chicago bulls-grayson allen-2018 nba draft

Chicago Bulls should avoid Grayson Allen in the NBA draft

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As soon as Kansas knocked off Duke in the Elite Eight, Chicago Bulls fans started dreaming about which Blue Devils star would look best on the United Center floor. Names like Wendell Carter, Jr. and Marvin Bagley III are certainly on the radar, but another name will be tossed out as an option: Grayson Allen.

Yes. That Grayson Allen.

Many have connected Allen as a potential fit for the Bulls. According to Mark Schanowski of NBC Sports Chicago, Allen is someone who the front office covets.

Make no mistake, the Bulls are NOT thinking about using their lottery pick on him. If anything they’d take a flyer on with their late first-rounder (via the New Orleans Pelicans) or a second-round pick. That range is where many mock drafts have Allen going.

But, to quote the late Nancy Reagan, the Bulls should “just say no” to Allen.

His legacy in college hoops is very checkered to say the least. Allen developed a reputation as a punk dating back to his sophomore season, making him the guy who opposing fans loved to hate. The new-age Christian Laettner.

Unfortunately for Allen, many fans and experts don’t think of his successes on the court. They recall all the times he tripped, stepped on and delivered groin shots to opponents. Not to mention, he also did plenty of whining to refs and had odd outbursts on the bench.

But he did accomplish quite a bit on the floor, and some of those achievements will be attractive to NBA teams. Averaging around 14 points a game during his four years at Duke and being a surprisingly key contributor to a national championship team as a freshman in 2015 is pretty impressive.

As a 6-foot-4 combo guard, Allen has shown sneaky athleticism. His quickness and high motor frustrated many defenders, and it always helped him create open looks anywhere on the floor against a fair share of zone and man-to-man schemes.

He also had a knack for heating up. There were many times throughout his college career where he’d catch fire. For instance, during a game last November at the United Center, Allen torched Michigan State with a career-high 37 points, going 11 of 20 from the field and 7 of 11 from three-point range.

The performance happened in front of quite a few NBA scouts and executives, including Bulls GM Gar Forman.

But for every game where Allen went off, there were plenty of times he was ice cold, missing everything from wide-open threes to bunny lay-ups. And his inability to create shots off the dribble made it hard for him to break out of any funk.

His latest stretch in the tournament is a good example. During Duke’s respective match-ups against Syracuse and Kansas in the Sweet 16 and Elite Eight, Allen shot a combined 7 of 28 from the field and 5 of 23 from three.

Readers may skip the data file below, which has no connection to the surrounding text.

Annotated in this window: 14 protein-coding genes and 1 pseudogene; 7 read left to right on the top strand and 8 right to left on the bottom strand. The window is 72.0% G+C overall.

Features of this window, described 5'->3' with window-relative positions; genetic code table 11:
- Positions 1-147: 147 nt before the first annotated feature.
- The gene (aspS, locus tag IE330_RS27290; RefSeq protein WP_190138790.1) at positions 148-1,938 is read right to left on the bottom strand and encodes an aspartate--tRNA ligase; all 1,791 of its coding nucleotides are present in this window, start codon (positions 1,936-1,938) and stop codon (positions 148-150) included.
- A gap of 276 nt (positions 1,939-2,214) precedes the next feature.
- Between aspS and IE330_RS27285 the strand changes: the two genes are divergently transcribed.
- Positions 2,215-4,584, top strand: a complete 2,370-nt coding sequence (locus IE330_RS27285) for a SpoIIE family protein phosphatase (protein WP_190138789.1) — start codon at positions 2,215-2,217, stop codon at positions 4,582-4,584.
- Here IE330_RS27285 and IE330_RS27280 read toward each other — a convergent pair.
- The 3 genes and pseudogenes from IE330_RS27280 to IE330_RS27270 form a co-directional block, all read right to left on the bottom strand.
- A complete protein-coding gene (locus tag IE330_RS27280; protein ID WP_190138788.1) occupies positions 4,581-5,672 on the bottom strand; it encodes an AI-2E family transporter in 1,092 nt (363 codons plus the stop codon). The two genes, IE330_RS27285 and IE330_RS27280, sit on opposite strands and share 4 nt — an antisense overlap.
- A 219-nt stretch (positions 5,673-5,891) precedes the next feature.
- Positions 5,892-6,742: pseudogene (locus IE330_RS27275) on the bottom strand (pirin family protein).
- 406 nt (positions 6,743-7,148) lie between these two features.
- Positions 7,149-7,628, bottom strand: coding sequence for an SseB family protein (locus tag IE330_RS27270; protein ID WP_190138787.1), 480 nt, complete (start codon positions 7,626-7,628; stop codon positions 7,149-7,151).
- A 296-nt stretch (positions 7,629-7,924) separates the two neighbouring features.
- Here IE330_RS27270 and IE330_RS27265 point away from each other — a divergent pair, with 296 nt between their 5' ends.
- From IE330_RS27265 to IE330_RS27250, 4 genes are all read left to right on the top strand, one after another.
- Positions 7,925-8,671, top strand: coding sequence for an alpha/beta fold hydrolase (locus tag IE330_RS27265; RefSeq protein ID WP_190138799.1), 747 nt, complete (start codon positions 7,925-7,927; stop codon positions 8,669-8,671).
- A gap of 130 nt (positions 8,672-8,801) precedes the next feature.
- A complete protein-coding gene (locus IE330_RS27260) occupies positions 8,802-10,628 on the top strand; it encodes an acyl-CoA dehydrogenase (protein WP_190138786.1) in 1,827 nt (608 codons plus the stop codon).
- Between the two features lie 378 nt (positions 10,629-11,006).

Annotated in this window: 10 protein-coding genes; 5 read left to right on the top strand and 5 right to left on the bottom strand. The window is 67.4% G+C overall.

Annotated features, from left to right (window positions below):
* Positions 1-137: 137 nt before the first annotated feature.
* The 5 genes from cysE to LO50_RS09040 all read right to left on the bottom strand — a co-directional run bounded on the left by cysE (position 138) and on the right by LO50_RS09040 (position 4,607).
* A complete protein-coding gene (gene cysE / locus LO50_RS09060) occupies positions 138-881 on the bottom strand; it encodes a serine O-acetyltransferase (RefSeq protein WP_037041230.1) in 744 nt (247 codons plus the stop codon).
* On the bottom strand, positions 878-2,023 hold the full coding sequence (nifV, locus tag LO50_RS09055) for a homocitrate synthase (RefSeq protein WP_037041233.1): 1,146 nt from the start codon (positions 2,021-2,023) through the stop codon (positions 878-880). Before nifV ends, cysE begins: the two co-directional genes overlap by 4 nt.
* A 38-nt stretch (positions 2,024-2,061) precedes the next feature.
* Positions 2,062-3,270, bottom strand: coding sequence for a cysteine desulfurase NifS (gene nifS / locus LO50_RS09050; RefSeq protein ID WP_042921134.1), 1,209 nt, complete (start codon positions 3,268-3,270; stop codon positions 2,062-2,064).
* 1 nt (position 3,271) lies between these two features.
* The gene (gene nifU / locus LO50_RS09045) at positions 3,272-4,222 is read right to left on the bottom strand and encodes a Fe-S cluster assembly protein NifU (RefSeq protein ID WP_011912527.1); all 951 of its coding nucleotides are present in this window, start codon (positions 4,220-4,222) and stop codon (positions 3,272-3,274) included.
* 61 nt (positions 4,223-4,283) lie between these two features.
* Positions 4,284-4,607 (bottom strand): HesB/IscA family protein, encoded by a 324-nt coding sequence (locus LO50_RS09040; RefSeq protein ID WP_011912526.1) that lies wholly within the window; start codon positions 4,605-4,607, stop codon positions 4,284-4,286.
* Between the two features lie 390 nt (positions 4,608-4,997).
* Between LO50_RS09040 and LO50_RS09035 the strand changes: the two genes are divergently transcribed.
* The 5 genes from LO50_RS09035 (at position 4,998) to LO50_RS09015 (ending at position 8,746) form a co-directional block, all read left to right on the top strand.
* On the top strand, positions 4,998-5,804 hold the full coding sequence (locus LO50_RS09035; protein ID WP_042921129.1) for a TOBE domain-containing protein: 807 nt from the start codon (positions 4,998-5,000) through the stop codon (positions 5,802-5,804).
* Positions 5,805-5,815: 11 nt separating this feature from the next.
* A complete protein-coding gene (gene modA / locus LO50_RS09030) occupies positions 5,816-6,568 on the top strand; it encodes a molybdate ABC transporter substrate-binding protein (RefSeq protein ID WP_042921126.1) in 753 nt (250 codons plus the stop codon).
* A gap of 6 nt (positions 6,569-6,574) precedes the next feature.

Many like to compare Allen to J.J. Reddick. Like Allen, Reddick is a former Duke combo guard who many doubted coming into the NBA. However, no one ever denied the fact Reddick was a pure shooter and someone who could knock down open looks consistently. As a result, he’s carved out a solid niche in a league that has become much more run-and-gun oriented since his rookie season.

Allen’s streaky shooting and lack of defensive prowess are major concerns at the next level. In fact, those concerns compare better with Reddick’s rival Adam Morrison.

When Morrison was at Gonzaga, he also had sneaky quickness to get open looks, but he was always streaky at best. And sometimes his big scoring outputs were purely based on a high volume of shots.

Morrison’s struggles eventually caught up to him at the next level. That’s why he is coaching high school basketball now.

If Allen was streaky against inferior competition in college, it should give you pause about what to expect in the NBA, where defenses can quickly take away any airspace to get an open look.

One thing is for sure: Allen will get an opportunity. But should that be in Chicago?

The only sensible reason his name keeps popping up is due to the front office’s track record. Despite a league that loves youth, GarPax can’t get enough of the seasoned collegiate players. Since 2003, they’ve drafted upperclassmen like:

  • Kirk Hinrich (2003 – senior)
  • Ben Gordon (2004 – junior)
  • Chris Duhon (2004 – senior)
  • Joakim Noah (2007 – senior)
  • Taj Gibson (2009 – junior)
  • Jimmy Butler (2011 – senior)
  • Tony Snell (2013 – junior)
  • Doug McDermott (2014 – senior)
  • Denzel Valentine (2016 – senior)

Other than his age and college experience, there aren’t a lot of reasons that make him a logical fit on the Bulls. Is he the type of consistent shooter who can excel in Fred Hoiberg’s pace-and-space system? Does he have the ability to stay in front of NBA guards defensively?

Right now, the answer to both is a definitive “no.”

His skills could translate well in the right situation. For instance, playing the role of a microwave scorer on a title contender might suit his strengths best and give him more time to develop in the NBA.

But for the rebuilding Bulls, the draft should be about finding can’t-miss guys or athletic freaks with high upside.

That’s why Allen isn’t worth a gamble in 2018.

Matt graduated with a Bachelor's degree of journalism from DePaul University in 2011 and currently works in the digital marketing world as a content manager. He's been a Chicago sports fan and almanac since childhood, and he has explainable superstitions leading up to Bears games. Aside from sports, Matt also shares a deep love for family, friends, faith, theater and creative writing.